Everybody knows that line. The one that goes “I’m a teacher – I beg, borrow and steal”. And most of us have probably used it at some point in our career. But as copyright and intellectual property have more blurred lines than Robin Thicke’s hit summer song, I have to wonder…is there a line between sharing and stealing in education anymore, or is it all acceptable?
The reality of stealing.
There are very clear directions when it comes to copyright law and intellectual property. These are spelled out and posted in a variety of venues, and they aren’t all that complicated. Don’t take stuff that isn’t yours. Don’t modify anything that you didn’t ask permission of the original owner first. Always reference where you found your material. These are all things we learn in kindergarten.
But the internet and the emphasis on collaboration makes these black and white statements more shades of grey than you can count. Information is everywhere. Images and music is open to the world, courtesy of a quick Google search. And all over Twitter, Facebook and Pinterest you see things like,
“Pin now, read later”
“Retweet and share”
and so we comply willingly and greedily. We are voracious in how we consume and produce information. And with this comes a stark reality: we begin to skip some basic steps and tread steadily into the land of stealing.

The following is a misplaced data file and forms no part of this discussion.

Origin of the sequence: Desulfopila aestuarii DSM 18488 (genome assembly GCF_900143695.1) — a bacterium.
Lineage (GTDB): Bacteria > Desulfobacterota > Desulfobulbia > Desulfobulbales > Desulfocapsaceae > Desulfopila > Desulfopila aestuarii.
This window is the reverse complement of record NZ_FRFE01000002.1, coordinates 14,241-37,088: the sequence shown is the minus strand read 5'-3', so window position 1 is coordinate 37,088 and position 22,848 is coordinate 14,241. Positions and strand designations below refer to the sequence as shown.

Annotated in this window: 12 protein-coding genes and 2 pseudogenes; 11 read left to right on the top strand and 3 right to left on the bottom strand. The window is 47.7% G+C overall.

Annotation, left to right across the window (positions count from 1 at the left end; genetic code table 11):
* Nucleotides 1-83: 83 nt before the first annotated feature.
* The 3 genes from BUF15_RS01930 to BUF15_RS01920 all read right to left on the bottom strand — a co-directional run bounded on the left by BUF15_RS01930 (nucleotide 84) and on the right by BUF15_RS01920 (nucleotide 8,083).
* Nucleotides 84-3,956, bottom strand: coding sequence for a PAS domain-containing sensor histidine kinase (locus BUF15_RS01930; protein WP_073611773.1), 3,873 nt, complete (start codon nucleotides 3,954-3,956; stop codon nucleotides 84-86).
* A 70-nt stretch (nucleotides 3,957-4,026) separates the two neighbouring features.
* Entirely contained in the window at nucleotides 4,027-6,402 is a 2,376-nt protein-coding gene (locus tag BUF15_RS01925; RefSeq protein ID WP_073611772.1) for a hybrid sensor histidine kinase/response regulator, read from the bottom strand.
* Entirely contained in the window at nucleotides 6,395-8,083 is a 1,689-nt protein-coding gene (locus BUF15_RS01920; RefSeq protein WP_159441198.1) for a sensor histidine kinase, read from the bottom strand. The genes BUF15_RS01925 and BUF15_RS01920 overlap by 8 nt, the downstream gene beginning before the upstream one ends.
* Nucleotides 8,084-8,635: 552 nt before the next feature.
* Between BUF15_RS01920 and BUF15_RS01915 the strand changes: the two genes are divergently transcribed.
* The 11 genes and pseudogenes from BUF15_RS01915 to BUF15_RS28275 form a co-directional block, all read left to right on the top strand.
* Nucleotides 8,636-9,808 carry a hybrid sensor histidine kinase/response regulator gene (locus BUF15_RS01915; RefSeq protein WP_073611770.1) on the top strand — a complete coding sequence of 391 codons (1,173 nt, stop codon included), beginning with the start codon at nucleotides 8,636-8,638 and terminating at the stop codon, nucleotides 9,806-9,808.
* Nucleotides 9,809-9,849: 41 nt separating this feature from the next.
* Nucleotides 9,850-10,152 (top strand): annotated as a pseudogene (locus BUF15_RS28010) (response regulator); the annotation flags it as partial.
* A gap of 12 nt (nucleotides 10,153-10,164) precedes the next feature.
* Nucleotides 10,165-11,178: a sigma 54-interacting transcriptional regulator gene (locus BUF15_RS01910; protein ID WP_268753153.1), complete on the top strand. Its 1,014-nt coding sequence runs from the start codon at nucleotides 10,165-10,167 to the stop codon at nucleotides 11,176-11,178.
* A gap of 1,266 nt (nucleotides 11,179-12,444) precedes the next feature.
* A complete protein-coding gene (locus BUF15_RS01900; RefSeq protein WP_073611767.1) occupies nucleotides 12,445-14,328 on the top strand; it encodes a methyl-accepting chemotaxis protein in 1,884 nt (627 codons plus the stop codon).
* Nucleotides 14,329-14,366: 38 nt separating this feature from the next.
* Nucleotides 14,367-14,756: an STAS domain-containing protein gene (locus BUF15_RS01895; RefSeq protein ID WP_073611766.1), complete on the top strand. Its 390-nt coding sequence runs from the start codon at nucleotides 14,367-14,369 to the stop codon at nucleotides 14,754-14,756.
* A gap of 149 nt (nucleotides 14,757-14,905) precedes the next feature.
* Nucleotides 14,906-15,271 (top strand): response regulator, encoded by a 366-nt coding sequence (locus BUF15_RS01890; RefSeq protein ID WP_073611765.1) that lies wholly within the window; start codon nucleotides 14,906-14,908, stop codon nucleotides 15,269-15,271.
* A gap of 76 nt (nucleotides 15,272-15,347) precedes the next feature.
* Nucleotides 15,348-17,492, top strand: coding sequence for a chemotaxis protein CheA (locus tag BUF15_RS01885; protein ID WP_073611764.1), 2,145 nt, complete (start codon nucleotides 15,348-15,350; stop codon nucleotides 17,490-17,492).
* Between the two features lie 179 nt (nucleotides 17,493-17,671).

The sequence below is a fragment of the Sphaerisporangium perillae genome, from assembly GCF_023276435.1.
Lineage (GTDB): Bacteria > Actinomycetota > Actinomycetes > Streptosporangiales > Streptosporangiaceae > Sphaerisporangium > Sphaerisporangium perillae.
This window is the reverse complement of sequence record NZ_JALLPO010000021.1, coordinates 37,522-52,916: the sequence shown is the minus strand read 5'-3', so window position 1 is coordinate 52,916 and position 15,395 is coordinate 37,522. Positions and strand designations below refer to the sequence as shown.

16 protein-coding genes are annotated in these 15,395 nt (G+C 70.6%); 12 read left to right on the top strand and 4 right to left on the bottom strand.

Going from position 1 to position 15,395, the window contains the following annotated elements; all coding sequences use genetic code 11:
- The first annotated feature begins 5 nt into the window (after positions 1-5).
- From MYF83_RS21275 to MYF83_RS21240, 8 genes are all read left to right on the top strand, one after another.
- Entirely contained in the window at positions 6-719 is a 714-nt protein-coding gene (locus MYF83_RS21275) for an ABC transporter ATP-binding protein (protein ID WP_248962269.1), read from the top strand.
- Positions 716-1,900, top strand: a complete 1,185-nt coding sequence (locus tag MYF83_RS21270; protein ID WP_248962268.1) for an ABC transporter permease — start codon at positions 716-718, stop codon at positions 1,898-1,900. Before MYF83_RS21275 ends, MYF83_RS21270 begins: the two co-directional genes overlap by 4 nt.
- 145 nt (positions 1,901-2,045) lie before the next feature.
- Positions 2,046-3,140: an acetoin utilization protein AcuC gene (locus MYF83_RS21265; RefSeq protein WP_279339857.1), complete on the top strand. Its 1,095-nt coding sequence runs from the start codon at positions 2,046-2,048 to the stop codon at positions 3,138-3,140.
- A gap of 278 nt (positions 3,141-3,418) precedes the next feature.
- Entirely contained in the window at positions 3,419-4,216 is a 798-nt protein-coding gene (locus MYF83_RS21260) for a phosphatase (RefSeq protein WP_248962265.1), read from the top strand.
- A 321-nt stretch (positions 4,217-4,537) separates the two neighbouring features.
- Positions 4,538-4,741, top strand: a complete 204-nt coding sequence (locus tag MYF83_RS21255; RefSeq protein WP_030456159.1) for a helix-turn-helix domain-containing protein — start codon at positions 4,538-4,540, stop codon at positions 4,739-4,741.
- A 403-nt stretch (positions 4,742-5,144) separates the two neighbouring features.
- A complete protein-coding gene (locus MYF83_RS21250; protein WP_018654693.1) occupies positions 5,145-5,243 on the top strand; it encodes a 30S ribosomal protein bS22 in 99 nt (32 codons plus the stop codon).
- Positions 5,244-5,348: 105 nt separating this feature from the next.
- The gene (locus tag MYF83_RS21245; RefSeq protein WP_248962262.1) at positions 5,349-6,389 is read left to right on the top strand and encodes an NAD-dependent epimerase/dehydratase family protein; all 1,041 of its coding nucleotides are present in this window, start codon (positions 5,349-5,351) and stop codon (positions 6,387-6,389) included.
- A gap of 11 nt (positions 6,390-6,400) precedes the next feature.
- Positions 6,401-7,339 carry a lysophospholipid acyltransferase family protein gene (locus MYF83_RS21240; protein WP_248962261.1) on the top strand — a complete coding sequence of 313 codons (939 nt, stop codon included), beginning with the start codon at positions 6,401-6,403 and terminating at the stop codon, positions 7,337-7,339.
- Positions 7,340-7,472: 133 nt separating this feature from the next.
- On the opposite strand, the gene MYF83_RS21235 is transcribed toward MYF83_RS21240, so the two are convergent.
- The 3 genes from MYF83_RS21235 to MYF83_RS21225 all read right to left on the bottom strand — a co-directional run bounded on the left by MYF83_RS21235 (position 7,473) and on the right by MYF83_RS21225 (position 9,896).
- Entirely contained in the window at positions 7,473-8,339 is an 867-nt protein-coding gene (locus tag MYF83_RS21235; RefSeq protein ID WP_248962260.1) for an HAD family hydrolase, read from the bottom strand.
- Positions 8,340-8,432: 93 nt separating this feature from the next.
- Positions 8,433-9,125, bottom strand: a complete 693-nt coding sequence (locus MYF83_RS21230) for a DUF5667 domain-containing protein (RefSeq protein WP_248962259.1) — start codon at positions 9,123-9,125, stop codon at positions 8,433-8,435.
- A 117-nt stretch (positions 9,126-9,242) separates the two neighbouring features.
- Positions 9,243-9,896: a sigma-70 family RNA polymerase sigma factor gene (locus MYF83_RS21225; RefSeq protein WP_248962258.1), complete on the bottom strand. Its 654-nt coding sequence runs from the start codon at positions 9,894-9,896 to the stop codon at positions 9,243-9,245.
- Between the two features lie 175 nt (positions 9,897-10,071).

People don’t have time to find images for a presentation or a blog post, so they do a Google images search, right-click and image and insert it into their presentation without a citation.
People view a link to a great article or participate in an event and then copy the idea without sharing credit for where the idea originated.
We pin, post, tweet, read, write and speak a model of stealing daily and justify it to ourselves by saying we are sharing information.
Let’s face it. We’re in the 21st century where are there are no original ideas anymore. Everything can be found on the internet. But what is wonderful about this reality is the huge possibility of authentic sharing. The ability to communicate ideas within your own sphere of reference and give them freely to become a part of the larger fabric of human understanding.
True sharing is all about the intention with which we are sharing and consuming information. This means that when you retweet or pin something, you do so with the understanding that you don’t own that information and that you are sharing it not for your own glory, but to further the dialogue about a topic or idea.
More importantly, I think, is that sharing authentically means that as we ingest, digest, and retool information to form our own thoughts, we are referencing all the other voices who have been a part of the conversation on your journey to understanding. This is what helps us make the shift from stealing to sharing: that we are all building upon each other.
What’s Your Profession?
As educators, our behavior is a model for our students. So I ask you, which type of educator do you profess to be? One who begs, borrows, and steals? Or a collaborator who shares as a consumer and producer of knowledge? We must make a choice and then take responsibility to follow through with actions that demonstrate our profession each and every day. And while the lines outside may continue to blur, our internal line will aim straight and stay true.